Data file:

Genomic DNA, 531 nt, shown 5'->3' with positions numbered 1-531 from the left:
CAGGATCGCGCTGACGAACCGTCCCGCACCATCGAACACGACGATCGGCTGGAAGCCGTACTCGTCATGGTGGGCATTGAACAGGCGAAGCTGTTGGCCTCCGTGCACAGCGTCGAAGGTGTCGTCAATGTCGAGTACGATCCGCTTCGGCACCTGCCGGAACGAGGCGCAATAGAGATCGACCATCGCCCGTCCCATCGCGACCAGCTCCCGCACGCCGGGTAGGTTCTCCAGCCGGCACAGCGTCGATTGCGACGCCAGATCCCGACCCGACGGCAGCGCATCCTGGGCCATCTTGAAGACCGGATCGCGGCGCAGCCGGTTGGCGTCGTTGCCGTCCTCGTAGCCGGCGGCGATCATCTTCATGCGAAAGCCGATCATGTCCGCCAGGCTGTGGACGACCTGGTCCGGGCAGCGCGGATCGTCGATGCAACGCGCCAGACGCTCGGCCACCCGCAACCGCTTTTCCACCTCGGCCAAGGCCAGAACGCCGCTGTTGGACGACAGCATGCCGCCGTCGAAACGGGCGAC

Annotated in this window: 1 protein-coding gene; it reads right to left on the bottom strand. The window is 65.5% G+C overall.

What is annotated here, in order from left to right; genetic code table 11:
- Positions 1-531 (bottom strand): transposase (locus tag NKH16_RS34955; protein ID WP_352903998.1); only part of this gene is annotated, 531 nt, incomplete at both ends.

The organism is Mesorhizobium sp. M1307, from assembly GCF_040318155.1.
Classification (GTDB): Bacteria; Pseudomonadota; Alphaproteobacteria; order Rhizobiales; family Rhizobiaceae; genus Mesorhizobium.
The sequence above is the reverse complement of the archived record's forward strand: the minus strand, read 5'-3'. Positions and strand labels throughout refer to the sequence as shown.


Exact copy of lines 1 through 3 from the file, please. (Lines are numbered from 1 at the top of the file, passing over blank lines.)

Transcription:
Genomic DNA, 531 nt, shown 5'->3' with positions numbered 1-531 from the left:
CAGGATCGCGCTGACGAACCGTCCCGCACCATCGAACACGACGATCGGCTGGAAGCCGTACTCGTCATGGTGGGCATTGAACAGGCGAAGCTGTTGGCCTCCGTGCACAGCGTCGAAGGTGTCGTCAATGTCGAGTACGATCCGCTTCGGCACCTGCCGGAACGAGGCGCAATAGAGATCGACCATCGCCCGTCCCATCGCGACCAGCTCCCGCACGCCGGGTAGGTTCTCCAGCCGGCACAGCGTCGATTGCGACGCCAGATCCCGACCCGACGGCAGCGCATCCTGGGCCATCTTGAAGACCGGATCGCGGCGCAGCCGGTTGGCGTCGTTGCCGTCCTCGTAGCCGGCGGCGATCATCTTCATGCGAAAGCCGATCATGTCCGCCAGGCTGTGGACGACCTGGTCCGGGCAGCGCGGATCGTCGATGCAACGCGCCAGACGCTCGGCCACCCGCAACCGCTTTTCCACCTCGGCCAAGGCCAGAACGCCGCTGTTGGACGACAGCATGCCGCCGTCGAAACGGGCGAC

Annotated in this window: 1 protein-coding gene; it reads right to left on the bottom strand. The window is 65.5% G+C overall.